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January 05, 2006 - Image 16

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The Michigan Daily, 2006-01-05

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6B - The Michigan Daily - SportsThursday - January 5, 2006

bug bites
in toe
By Scott Bell
Daily Sports Writer
BLOOMINGTON - After guiding
a team that could have benefitted from
a MASH squad last season, Michigan
coach Tommy Amaker was excited to
finally have a full team in uniform in a
conference game on Tuesday - the first
time in more than a year.
Or at least that's what he thought he'd
Redshirt junior Lester Abram unex-
pectedly missed the team's biggest
game of the year so far, leaving Mich-
igan without, arguably, its most com-
plete player.
"I was bragging to Tommy about
having all his guys the other day,"
Indiana coach Mike Davis said. "But
then Abram got hurt the other night
... they definitely missed him."
Abram injured the big toe on his
right foot during Saturday's game
against Chicago State. He tested it
out before the game but decided he
couldn't participate. The wing doesn't
know whether or not there is a frac-
ture nor an approximate timetable for
his return. He was scheduled to have
an X-ray yesterday.
"It was real hard," Abram said.
"I was injured last year. I don't
want to be sitting on the bench
watching my team lose ball-
games that I think we can win."
Amaker stated Michigan planned on
having Abram guard Indiana sopho-
more Robert Vaden, who tore the
Wolverines apart for 17 second-half
points. But even though he admit-
ted Abram's injury "didn't help," he
refused to point to that as a reason
for the loss.
"For the most part, we were doing a
pretty decent job (guarding Vaden),"
Amaker said. "I just thought he had a
flurry there where he made some big
baskets for his team."
In his second start of the season, soph-
omore Ron Coleman played in place of
Abram. But Coleman went scoreless and
freshman Jevohn Shepherd collected the
bulk of the available minutes. Shepherd
scored three points in the first half and

Brown's 21 boards not*
enough in close loss.

By Scott Bell
Daily Sports Writer
BLOOMINGTON - Indiana coach Mike Davis sang
the praises of sophomore Robert Vaden and his impressive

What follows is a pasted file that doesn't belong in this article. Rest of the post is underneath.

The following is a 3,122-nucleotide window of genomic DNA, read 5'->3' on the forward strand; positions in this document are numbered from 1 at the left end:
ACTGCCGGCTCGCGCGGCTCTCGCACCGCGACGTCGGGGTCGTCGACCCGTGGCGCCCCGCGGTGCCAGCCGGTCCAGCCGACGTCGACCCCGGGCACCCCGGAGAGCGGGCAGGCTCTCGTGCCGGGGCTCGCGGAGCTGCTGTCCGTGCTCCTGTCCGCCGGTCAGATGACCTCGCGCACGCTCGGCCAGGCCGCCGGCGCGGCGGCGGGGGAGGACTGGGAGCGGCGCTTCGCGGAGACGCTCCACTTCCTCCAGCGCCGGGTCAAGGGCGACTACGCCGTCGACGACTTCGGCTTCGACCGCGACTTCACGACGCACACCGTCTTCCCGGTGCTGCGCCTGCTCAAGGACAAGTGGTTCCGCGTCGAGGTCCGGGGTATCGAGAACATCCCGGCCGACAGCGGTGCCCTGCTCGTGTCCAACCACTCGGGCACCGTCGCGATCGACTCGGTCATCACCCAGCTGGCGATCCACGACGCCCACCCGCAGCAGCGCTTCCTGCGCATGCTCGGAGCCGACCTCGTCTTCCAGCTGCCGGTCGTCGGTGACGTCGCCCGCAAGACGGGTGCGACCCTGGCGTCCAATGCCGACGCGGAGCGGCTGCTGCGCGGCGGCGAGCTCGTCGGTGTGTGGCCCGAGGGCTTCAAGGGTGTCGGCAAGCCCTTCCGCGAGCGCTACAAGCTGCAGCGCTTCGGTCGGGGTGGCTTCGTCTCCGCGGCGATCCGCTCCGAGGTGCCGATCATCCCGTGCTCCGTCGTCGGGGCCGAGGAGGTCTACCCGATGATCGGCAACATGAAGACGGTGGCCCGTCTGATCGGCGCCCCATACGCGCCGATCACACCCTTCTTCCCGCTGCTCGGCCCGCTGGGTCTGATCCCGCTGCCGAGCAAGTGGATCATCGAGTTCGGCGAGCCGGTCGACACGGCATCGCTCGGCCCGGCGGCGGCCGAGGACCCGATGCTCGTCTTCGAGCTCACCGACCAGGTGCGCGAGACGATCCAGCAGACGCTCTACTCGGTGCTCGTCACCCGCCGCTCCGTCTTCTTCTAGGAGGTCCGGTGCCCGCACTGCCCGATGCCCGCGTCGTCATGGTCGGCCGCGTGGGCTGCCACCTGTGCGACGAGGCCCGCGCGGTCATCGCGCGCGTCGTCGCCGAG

second half during his post-game interviews Tuesday. But
the fiery coach admitted a Michigan player shined even
The praise wasn't directed toward guards Daniel Horton
or Dion Harris, who combined for 39 points on the night.
Nor was it of junior Courtney Sims, who won the Big Ten
Player of Week award last month.
Davis's awe was inspired by the Wolverines' less-cel-
ebrated senior forward, Graham Brown. The senior didn't
put up offensive numbers like his backcourt teammates, but
his effort on the glass led the Wolverines to a near upset of
No. 16 Indiana.
"Brown was fantastic," Davis said. "If he plays well this
weekend, he definitely should be Big Ten Player of the Week
(after grabbing) 21 rebounds (Tuesday)."
The Mio native helped keep the Wolverines in the game
early while the team struggled offensively. Despite begin-
ning the game 4-for-21 and finishing the first half shooting a
disappointing 31 percent from the field, Michigan went into
halftime tied against the host Hoosiers. This was mainly
due to Brown's effort on the boards.
He corralled 11 rebounds in the opening half - one fewer
than Indiana's team total. Five of those came on the offensive
glass, and keeping a number of Michigan possessions alive.
"I was just trying to do whatever I could to help the team,"
Brown said. "I was trying to get a couple offensive rebounds
and a couple more offensive possessions for our team."
Although the Wolverines' offensive performance picked

up in the second half, Brown's determination remained con-
stant, and his teammates saw no dropoff from his first-half
rebounding clinic. In the second half he grabbed nine addi-
tional defensive rebounds and one more offensive board,
giving him a career-high total of 21 for the game.
"If the ball was up on the backboard, I was trying to get
it," Brown said.
One specific rebound midway through the second half
epitomized his grit. Following a missed 3-pointer from
Indiana guard Earl Calloway, Brown boxed out two Hoo-
siers and secured the rebound. He then proceeded to fight
off a double-team to find Harris, who took the ball upcourt
and hit a pull-up three, cutting the Indiana lead to three.
Brown's rebounding propelled Michigan to a 42-29
advantage on the glass against Indiana - one of the Big
Ten's most potent frontcourts. But the gaudy 26-12 first-half
rebounding margin was the key to that stat. The Hoosiers
actually outrebounded Michigan 17-16 in the final frame.
Key boards late in the game produced second-chance bas-
kets for Indiana.
Vaden grabbed offensive rebounds twice in the final five
minutes following missed free throws. His teammates pro-
duced five other second-half offensive rebounds, leading
them to 16 second-chance points for the game.
"They just out-toughened us at the end," Sims said. "They
got a little more physical and we weren't being smart with
our blockouts, and we lost them a couple times."
The 6-foot-11 Sims managed a season-low one rebound on
the night despite being the tallest player on either team. He came
into the game averaging 7.9 rebounds per game on the season.
"He wasn't as productive as we need him to be," Michi-
gan coach Tommy Amaker said of Sims. "We need more